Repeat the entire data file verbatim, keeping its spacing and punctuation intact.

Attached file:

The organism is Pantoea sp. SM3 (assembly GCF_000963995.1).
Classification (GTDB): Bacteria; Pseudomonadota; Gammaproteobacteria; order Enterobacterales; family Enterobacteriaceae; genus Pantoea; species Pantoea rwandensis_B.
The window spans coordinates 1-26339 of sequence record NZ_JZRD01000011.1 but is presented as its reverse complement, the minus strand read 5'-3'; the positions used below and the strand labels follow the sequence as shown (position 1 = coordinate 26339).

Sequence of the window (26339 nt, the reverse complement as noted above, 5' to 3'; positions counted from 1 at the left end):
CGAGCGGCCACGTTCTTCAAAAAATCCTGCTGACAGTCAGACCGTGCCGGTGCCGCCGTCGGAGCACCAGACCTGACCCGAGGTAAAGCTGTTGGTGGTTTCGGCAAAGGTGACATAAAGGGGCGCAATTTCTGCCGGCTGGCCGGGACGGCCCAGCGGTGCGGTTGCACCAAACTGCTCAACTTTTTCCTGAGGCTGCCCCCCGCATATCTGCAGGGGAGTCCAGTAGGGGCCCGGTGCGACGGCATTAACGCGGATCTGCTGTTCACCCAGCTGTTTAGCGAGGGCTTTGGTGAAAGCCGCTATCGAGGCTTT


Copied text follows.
The organism is Pantoea sp. SM3 (assembly GCF_000963995.1).
Classification (GTDB): Bacteria; Pseudomonadota; Gammaproteobacteria; order Enterobacterales; family Enterobacteriaceae; genus Pantoea; species Pantoea rwandensis_B.
The window spans coordinates 1-26339 of sequence record NZ_JZRD01000011.1 but is presented as its reverse complement, the minus strand read 5'-3'; the positions used below and the strand labels follow the sequence as shown (position 1 = coordinate 26339).

Sequence of the window (26339 nt, the reverse complement as noted above, 5' to 3'; positions counted from 1 at the left end):
CGAGCGGCCACGTTCTTCAAAAAATCCTGCTGACAGTCAGACCGTGCCGGTGCCGCCGTCGGAGCACCAGACCTGACCCGAGGTAAAGCTGTTGGTGGTTTCGGCAAAGGTGACATAAAGGGGCGCAATTTCTGCCGGCTGGCCGGGACGGCCCAGCGGTGCGGTTGCACCAAACTGCTCAACTTTTTCCTGAGGCTGCCCCCCGCATATCTGCAGGGGAGTCCAGTAGGGGCCCGGTGCGACGGCATTAACGCGGATCTGCTGTTCACCCAGCTGTTTAGCGAGGGCTTTGGTGAAAGCCGCTATCGAGGCTTT